The Newest Face of Diet Culture is the Instagram Butt

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Like the rest of diet culture, the Instagram Butt is a moralized attribute, gained only though, according to its purveyors, “hard work,” regimented diet (there’s a lot of overlap between #bootygails and the #IIFYM world), and “dedication,” whatever that means.

But that “hard work” isn’t just 20 minutes on a StairMaster. Flipping through the associated hashtags, there are also miracle cures and wondrous technology to get you there. There are #influencers with tips and tricks and appetite-suppressing candies. There are massive genetic barriers that may keep a person from achieving The Look — and there are cosmetic surgeries to help overcome them.

These are the trappings of the diet industry, a self-perpetuating mechanism that generates billions of dollars by perpetually over-promising and under-delivering. When the diet industry hits a bump in the road — like when people stopped being duped by Snackwells and started looking for “healthy” foods — the manufacturers of supplements, snacks, and sugary drinks pivot to meet consumer demand.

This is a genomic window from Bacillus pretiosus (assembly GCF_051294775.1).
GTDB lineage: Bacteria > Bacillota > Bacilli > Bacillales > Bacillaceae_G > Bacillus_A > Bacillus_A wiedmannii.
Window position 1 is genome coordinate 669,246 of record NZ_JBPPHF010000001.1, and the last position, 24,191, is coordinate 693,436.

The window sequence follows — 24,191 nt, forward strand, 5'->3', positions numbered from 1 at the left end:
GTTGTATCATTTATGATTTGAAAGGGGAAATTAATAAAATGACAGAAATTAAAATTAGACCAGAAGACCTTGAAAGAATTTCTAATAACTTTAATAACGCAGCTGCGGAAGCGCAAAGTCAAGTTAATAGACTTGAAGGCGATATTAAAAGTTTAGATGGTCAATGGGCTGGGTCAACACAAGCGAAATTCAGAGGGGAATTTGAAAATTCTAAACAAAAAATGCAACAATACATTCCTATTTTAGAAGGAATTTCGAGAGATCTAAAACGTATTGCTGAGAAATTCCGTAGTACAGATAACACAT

This new emphasis on building muscle and strength may appear, in many ways, to be a positive trend — and indeed, weight lifting is revolutionary for many people! — but the laser focus on a thick tush is not about health or wellness. It’s about buying stuff.

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Activity Trackers Don’t Always Work the Way We Want Them To